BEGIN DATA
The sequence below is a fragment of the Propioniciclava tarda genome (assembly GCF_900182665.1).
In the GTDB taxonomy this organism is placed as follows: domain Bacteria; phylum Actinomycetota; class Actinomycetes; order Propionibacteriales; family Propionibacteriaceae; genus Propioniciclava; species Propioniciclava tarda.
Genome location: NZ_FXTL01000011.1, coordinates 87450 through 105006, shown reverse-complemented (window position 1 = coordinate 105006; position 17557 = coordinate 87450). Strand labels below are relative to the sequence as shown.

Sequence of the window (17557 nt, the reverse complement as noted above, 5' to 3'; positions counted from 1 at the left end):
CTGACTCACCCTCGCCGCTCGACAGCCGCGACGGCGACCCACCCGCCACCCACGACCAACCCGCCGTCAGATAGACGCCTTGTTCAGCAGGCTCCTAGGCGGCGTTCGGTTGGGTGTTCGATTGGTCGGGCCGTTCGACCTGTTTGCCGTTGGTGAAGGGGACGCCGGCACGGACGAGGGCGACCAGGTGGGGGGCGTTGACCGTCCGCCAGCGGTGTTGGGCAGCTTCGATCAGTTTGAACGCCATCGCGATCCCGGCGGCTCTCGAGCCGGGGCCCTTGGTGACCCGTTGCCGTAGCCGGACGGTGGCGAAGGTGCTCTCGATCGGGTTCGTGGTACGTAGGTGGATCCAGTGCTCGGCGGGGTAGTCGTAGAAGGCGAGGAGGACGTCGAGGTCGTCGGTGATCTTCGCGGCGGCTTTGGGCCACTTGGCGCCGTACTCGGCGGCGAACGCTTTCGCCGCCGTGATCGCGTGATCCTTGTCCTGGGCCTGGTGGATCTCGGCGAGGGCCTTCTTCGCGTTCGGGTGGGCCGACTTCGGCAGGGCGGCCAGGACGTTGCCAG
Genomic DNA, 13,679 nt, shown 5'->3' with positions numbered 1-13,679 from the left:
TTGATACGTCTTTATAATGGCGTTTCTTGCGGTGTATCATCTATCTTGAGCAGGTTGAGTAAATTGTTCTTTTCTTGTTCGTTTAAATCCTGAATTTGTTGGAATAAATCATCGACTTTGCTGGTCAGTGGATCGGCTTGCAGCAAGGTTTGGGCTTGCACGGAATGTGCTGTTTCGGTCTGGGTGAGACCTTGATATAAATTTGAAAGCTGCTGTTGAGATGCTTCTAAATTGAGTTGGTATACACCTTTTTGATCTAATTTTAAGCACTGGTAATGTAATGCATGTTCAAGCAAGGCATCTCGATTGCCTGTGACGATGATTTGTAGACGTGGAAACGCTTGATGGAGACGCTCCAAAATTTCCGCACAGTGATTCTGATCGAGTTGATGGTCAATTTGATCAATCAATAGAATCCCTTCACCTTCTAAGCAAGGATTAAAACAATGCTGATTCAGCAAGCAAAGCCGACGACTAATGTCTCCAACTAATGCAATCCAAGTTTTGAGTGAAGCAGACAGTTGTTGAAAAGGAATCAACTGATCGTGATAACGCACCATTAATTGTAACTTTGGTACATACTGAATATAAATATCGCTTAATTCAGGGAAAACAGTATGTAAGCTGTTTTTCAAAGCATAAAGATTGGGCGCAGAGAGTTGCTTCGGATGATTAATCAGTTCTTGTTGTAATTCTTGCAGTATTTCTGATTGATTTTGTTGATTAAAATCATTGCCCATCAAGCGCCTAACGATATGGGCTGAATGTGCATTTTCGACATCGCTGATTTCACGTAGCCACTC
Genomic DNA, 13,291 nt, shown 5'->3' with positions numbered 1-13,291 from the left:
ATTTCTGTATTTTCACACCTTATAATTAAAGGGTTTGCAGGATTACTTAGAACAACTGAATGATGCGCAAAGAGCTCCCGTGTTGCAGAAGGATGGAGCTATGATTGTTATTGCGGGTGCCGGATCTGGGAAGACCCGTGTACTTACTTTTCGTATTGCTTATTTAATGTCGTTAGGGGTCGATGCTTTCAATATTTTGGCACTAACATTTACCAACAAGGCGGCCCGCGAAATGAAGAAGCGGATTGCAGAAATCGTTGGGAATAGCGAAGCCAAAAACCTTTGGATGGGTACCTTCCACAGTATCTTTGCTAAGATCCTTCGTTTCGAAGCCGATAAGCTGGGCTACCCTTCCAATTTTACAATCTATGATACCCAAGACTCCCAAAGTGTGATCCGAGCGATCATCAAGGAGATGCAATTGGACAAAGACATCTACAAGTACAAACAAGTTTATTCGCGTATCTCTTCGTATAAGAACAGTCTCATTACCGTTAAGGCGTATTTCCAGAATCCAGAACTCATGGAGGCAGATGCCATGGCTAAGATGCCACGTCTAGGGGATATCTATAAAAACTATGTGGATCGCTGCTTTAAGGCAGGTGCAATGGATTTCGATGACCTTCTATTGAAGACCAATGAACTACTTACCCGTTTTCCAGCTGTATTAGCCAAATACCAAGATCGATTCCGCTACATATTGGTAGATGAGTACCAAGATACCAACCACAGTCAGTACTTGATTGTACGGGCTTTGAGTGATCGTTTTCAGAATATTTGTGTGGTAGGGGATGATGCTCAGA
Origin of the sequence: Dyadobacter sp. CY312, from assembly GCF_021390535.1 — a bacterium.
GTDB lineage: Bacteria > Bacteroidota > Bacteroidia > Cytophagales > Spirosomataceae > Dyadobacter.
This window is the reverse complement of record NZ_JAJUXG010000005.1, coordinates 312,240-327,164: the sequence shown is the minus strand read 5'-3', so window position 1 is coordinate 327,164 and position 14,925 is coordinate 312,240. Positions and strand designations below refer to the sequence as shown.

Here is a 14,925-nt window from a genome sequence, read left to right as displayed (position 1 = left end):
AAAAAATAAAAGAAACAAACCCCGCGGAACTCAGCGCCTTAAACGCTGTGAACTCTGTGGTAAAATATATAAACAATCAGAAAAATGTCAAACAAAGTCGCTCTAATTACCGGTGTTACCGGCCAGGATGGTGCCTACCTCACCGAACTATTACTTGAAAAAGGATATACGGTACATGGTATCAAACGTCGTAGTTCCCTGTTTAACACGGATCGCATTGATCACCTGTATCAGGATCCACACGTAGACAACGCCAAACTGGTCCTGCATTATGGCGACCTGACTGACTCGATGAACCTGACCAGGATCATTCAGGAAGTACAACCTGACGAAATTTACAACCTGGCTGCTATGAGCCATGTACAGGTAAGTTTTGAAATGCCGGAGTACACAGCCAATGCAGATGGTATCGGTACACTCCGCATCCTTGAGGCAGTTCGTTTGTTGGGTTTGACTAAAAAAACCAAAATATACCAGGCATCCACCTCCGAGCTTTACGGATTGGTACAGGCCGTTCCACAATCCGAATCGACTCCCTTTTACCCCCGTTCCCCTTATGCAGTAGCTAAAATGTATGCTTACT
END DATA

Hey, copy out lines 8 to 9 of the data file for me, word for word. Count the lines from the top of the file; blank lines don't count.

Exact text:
Genomic DNA, 13,291 nt, shown 5'->3' with positions numbered 1-13,291 from the left:
ATTTCTGTATTTTCACACCTTATAATTAAAGGGTTTGCAGGATTACTTAGAACAACTGAATGATGCGCAAAGAGCTCCCGTGTTGCAGAAGGATGGAGCTATGATTGTTATTGCGGGTGCCGGATCTGGGAAGACCCGTGTACTTACTTTTCGTATTGCTTATTTAATGTCGTTAGGGGTCGATGCTTTCAATATTTTGGCACTAACATTTACCAACAAGGCGGCCCGCGAAATGAAGAAGCGGATTGCAGAAATCGTTGGGAATAGCGAAGCCAAAAACCTTTGGATGGGTACCTTCCACAGTATCTTTGCTAAGATCCTTCGTTTCGAAGCCGATAAGCTGGGCTACCCTTCCAATTTTACAATCTATGATACCCAAGACTCCCAAAGTGTGATCCGAGCGATCATCAAGGAGATGCAATTGGACAAAGACATCTACAAGTACAAACAAGTTTATTCGCGTATCTCTTCGTATAAGAACAGTCTCATTACCGTTAAGGCGTATTTCCAGAATCCAGAACTCATGGAGGCAGATGCCATGGCTAAGATGCCACGTCTAGGGGATATCTATAAAAACTATGTGGATCGCTGCTTTAAGGCAGGTGCAATGGATTTCGATGACCTTCTATTGAAGACCAATGAACTACTTACCCGTTTTCCAGCTGTATTAGCCAAATACCAAGATCGATTCCGCTACATATTGGTAGATGAGTACCAAGATACCAACCACAGTCAGTACTTGATTGTACGGGCTTTGAGTGATCGTTTTCAGAATATTTGTGTGGTAGGGGATGATGCTCAGA